Neptune Pine smartwatch review

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One of the biggest issues with smarwatches and indeed a lot of wearables, is they straddle that middle-ground between a smartphone and a wearable, attempting to provide the function of the former on the smaller form factor of the latter and it just doesn’t work out that well in some cases. One of the biggest issues is screen size, as due to their placement, wearables don’t tend to pack more than a centimetre of two of screen space – not so with the Neptune Pine however.


The Neptune Pine is a smartwatch with a difference. It packs a huge (for a wearable) 2.4 inch screen and is described by the developers as an “experiment in mobile computing,” as the first fully featured smarwatch.

Powered by a 1.2GHz, dual core ARM Cortex A5 CPU, the Neptune Pine is powerful, especially since this is combined with 512MB of RAM and up to 32GB of storage space. All of this grunt is designed to power the touch screen with its 320×240 QVGA display (cornered with Gorilla Glass for strength), as well as provide WiFi, GPS, Bluetooth and USB connectivity. It has a five megapixel rear facing camera and a VGA front facing one with LED flashes mounted in position for both.

It also comes with a speaker and microphone built in, as well as jacks for adding your own if you want better sound quality.

Software wise it runs Android 4.1 Jelly Bean and therefore can take advantage of plenty of the OS’ features, though it doesn’t support Google’s Play Store. It is however capable of playing simple games like Angry Birds, or running basic applications and thanks to the USB port you can side-load plenty of extras if you want them.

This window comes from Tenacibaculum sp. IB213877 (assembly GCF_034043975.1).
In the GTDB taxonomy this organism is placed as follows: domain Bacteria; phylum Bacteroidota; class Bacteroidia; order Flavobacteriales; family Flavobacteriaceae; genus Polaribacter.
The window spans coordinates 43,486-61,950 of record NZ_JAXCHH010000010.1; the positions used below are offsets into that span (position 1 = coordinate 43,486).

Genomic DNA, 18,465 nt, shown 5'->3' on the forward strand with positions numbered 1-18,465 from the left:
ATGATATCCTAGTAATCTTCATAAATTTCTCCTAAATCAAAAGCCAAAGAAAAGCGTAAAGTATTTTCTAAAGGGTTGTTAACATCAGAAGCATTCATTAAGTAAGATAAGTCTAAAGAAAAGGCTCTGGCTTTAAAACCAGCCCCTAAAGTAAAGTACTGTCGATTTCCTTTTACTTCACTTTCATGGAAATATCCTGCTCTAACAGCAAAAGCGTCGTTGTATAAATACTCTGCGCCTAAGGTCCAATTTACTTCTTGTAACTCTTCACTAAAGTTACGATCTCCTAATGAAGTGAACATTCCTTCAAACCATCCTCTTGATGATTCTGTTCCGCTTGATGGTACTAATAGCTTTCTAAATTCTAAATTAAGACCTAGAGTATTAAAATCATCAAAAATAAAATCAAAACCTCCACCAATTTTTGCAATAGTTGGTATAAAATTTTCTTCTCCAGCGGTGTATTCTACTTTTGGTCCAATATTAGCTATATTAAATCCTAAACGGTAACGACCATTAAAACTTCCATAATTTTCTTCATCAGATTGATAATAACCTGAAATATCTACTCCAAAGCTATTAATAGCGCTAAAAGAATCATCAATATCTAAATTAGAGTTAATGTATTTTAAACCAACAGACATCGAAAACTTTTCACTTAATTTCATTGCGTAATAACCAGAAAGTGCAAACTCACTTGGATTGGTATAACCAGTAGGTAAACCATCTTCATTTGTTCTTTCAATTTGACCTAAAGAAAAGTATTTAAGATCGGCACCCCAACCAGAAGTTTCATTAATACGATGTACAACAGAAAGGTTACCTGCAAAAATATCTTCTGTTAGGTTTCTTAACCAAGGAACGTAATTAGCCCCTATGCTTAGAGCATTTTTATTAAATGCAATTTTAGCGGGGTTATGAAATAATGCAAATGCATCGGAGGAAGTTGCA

For email or text functions, you can pop up a miniature QWERTY keyboard which works perfectly, despite the tiny letters.


As it stands, the Neptune Pine is only available for pre-order, with shipping expected to begin in October this year. The basic cost for one is $350 (£205) with extras for a case, clip and helmet mount, as well as an extra $100 on top of that if you want the 32GB instead of 16GB of memory.


The size of the Pine seems like a bit problem for the average user. While it’s nice to see such a decent display on a wearable, it does look a little Inspector-Gadget having such a big screen on your wrist. It’s also not thin, so it doesn’t exactly sit close. The lack of Google Play Store support is a problem too, as that means a lot of Android’s best apps can’t be downloaded straight to it.

Bottom Line

At $350 (at least) a pop, the Neptune Pine is an expensive experiment that seems too big at this stage of the wearable market’s development. Perhaps in a few years when the screen sits flush with your skin and wraps around your wrist it could work, but at this stage I think it’s just too big and too expensive to catch on.